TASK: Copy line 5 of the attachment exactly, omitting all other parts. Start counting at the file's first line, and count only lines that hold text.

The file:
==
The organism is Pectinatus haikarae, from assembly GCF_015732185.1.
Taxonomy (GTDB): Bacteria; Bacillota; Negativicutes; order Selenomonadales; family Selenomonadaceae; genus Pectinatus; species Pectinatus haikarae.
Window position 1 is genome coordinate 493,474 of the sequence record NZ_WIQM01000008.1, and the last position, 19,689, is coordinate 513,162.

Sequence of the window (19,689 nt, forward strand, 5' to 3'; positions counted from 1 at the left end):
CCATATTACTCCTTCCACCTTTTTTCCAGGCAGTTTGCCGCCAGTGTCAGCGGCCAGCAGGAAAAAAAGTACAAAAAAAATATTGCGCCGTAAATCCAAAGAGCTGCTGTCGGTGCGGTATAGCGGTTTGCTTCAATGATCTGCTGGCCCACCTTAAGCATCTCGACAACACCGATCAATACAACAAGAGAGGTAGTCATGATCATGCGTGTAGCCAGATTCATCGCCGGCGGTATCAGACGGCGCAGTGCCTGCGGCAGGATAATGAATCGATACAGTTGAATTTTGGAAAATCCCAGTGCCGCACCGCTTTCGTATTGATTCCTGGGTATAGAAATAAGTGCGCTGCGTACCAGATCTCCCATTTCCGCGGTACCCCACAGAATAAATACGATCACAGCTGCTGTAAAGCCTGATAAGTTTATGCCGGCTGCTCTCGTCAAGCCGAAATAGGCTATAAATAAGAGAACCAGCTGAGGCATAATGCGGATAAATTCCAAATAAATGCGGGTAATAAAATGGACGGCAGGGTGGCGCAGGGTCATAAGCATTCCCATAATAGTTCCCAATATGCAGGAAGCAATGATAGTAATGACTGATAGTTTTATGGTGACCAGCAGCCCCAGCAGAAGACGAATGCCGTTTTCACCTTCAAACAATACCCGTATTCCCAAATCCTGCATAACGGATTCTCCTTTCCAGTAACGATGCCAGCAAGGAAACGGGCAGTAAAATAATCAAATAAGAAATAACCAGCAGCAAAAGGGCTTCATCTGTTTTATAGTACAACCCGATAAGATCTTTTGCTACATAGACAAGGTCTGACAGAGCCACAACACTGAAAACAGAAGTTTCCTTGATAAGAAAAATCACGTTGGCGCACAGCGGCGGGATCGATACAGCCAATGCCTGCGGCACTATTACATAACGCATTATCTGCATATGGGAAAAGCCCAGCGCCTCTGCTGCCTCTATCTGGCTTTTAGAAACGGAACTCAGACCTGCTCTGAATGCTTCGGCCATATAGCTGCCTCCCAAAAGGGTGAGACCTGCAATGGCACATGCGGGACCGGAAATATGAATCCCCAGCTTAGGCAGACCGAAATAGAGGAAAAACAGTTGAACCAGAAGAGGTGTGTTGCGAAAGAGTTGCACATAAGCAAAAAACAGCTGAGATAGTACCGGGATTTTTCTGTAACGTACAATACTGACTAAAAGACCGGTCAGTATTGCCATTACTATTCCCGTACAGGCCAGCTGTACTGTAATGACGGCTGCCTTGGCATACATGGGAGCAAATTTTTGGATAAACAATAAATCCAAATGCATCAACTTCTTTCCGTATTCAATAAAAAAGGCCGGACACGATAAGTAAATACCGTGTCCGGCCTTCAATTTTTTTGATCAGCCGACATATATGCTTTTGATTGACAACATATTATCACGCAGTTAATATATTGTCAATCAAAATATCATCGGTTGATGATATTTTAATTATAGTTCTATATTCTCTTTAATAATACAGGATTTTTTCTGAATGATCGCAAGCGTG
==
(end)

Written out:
CCATATTACTCCTTCCACCTTTTTTCCAGGCAGTTTGCCGCCAGTGTCAGCGGCCAGCAGGAAAAAAAGTACAAAAAAAATATTGCGCCGTAAATCCAAAGAGCTGCTGTCGGTGCGGTATAGCGGTTTGCTTCAATGATCTGCTGGCCCACCTTAAGCATCTCGACAACACCGATCAATACAACAAGAGAGGTAGTCATGATCATGCGTGTAGCCAGATTCATCGCCGGCGGTATCAGACGGCGCAGTGCCTGCGGCAGGATAATGAATCGATACAGTTGAATTTTGGAAAATCCCAGTGCCGCACCGCTTTCGTATTGATTCCTGGGTATAGAAATAAGTGCGCTGCGTACCAGATCTCCCATTTCCGCGGTACCCCACAGAATAAATACGATCACAGCTGCTGTAAAGCCTGATAAGTTTATGCCGGCTGCTCTCGTCAAGCCGAAATAGGCTATAAATAAGAGAACCAGCTGAGGCATAATGCGGATAAATTCCAAATAAATGCGGGTAATAAAATGGACGGCAGGGTGGCGCAGGGTCATAAGCATTCCCATAATAGTTCCCAATATGCAGGAAGCAATGATAGTAATGACTGATAGTTTTATGGTGACCAGCAGCCCCAGCAGAAGACGAATGCCGTTTTCACCTTCAAACAATACCCGTATTCCCAAATCCTGCATAACGGATTCTCCTTTCCAGTAACGATGCCAGCAAGGAAACGGGCAGTAAAATAATCAAATAAGAAATAACCAGCAGCAAAAGGGCTTCATCTGTTTTATAGTACAACCCGATAAGATCTTTTGCTACATAGACAAGGTCTGACAGAGCCACAACACTGAAAACAGAAGTTTCCTTGATAAGAAAAATCACGTTGGCGCACAGCGGCGGGATCGATACAGCCAATGCCTGCGGCACTATTACATAACGCATTATCTGCATATGGGAAAAGCCCAGCGCCTCTGCTGCCTCTATCTGGCTTTTAGAAACGGAACTCAGACCTGCTCTGAATGCTTCGGCCATATAGCTGCCTCCCAAAAGGGTGAGACCTGCAATGGCACATGCGGGACCGGAAATATGAATCCCCAGCTTAGGCAGACCGAAATAGAGGAAAAACAGTTGAACCAGAAGAGGTGTGTTGCGAAAGAGTTGCACATAAGCAAAAAACAGCTGAGATAGTACCGGGATTTTTCTGTAACGTACAATACTGACTAAAAGACCGGTCAGTATTGCCATTACTATTCCCGTACAGGCCAGCTGTACTGTAATGACGGCTGCCTTGGCATACATGGGAGCAAATTTTTGGATAAACAATAAATCCAAATGCATCAACTTCTTTCCGTATTCAATAAAAAAGGCCGGACACGATAAGTAAATACCGTGTCCGGCCTTCAATTTTTTTGATCAGCCGACATATATGCTTTTGATTGACAACATATTATCACGCAGTTAATATATTGTCAATCAAAATATCATCGGTTGATGATATTTTAATTATAGTTCTATATTCTCTTTAATAATACAGGATTTTTTCTGAATGATCGCAAGCGTG